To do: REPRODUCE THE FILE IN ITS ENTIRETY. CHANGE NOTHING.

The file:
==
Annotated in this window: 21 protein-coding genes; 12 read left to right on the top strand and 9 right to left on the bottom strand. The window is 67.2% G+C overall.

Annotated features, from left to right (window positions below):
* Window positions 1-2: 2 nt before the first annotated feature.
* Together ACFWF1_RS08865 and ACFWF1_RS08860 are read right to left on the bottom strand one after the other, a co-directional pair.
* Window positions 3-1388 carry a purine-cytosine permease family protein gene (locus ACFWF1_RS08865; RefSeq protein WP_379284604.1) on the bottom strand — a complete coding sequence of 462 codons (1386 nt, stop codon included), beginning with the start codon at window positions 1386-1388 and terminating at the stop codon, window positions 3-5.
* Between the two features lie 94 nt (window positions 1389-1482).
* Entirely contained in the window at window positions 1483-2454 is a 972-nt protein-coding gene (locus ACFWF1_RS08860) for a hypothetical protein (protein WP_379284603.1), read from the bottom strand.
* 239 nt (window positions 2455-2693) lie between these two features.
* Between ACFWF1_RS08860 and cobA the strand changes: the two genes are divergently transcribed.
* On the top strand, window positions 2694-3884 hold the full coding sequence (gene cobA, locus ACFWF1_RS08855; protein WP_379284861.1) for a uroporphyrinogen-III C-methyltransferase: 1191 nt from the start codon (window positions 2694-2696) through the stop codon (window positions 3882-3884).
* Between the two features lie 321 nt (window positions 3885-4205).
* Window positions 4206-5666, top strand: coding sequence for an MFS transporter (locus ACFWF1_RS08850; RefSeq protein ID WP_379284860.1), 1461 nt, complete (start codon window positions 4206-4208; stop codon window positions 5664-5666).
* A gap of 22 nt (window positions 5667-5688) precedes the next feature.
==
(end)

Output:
Annotated in this window: 21 protein-coding genes; 12 read left to right on the top strand and 9 right to left on the bottom strand. The window is 67.2% G+C overall.

Annotated features, from left to right (window positions below):
* Window positions 1-2: 2 nt before the first annotated feature.
* Together ACFWF1_RS08865 and ACFWF1_RS08860 are read right to left on the bottom strand one after the other, a co-directional pair.
* Window positions 3-1388 carry a purine-cytosine permease family protein gene (locus ACFWF1_RS08865; RefSeq protein WP_379284604.1) on the bottom strand — a complete coding sequence of 462 codons (1386 nt, stop codon included), beginning with the start codon at window positions 1386-1388 and terminating at the stop codon, window positions 3-5.
* Between the two features lie 94 nt (window positions 1389-1482).
* Entirely contained in the window at window positions 1483-2454 is a 972-nt protein-coding gene (locus ACFWF1_RS08860) for a hypothetical protein (protein WP_379284603.1), read from the bottom strand.
* 239 nt (window positions 2455-2693) lie between these two features.
* Between ACFWF1_RS08860 and cobA the strand changes: the two genes are divergently transcribed.
* On the top strand, window positions 2694-3884 hold the full coding sequence (gene cobA, locus ACFWF1_RS08855; protein WP_379284861.1) for a uroporphyrinogen-III C-methyltransferase: 1191 nt from the start codon (window positions 2694-2696) through the stop codon (window positions 3882-3884).
* Between the two features lie 321 nt (window positions 3885-4205).
* Window positions 4206-5666, top strand: coding sequence for an MFS transporter (locus ACFWF1_RS08850; RefSeq protein ID WP_379284860.1), 1461 nt, complete (start codon window positions 4206-4208; stop codon window positions 5664-5666).
* A gap of 22 nt (window positions 5667-5688) precedes the next feature.